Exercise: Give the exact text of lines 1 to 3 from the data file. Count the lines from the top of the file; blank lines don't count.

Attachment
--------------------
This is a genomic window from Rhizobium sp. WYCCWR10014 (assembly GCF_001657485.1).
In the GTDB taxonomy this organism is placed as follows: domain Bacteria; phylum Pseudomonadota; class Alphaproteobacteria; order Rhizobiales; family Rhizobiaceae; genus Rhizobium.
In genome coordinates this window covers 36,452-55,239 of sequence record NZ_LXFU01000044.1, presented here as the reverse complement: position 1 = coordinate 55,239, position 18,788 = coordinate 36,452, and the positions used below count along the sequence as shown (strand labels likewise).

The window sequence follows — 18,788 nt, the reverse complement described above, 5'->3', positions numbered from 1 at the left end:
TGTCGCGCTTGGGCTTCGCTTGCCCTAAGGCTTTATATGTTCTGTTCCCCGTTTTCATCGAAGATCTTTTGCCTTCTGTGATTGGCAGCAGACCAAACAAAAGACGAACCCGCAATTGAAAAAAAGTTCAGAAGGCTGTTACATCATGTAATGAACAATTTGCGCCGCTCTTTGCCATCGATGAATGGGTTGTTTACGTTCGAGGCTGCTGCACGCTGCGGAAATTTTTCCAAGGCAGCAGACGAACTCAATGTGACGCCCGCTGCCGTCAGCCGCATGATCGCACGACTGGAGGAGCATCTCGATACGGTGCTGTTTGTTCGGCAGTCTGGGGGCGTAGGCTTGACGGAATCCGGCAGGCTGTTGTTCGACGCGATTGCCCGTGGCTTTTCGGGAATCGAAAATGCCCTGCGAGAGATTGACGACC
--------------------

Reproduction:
This is a genomic window from Rhizobium sp. WYCCWR10014 (assembly GCF_001657485.1).
In the GTDB taxonomy this organism is placed as follows: domain Bacteria; phylum Pseudomonadota; class Alphaproteobacteria; order Rhizobiales; family Rhizobiaceae; genus Rhizobium.
In genome coordinates this window covers 36,452-55,239 of sequence record NZ_LXFU01000044.1, presented here as the reverse complement: position 1 = coordinate 55,239, position 18,788 = coordinate 36,452, and the positions used below count along the sequence as shown (strand labels likewise).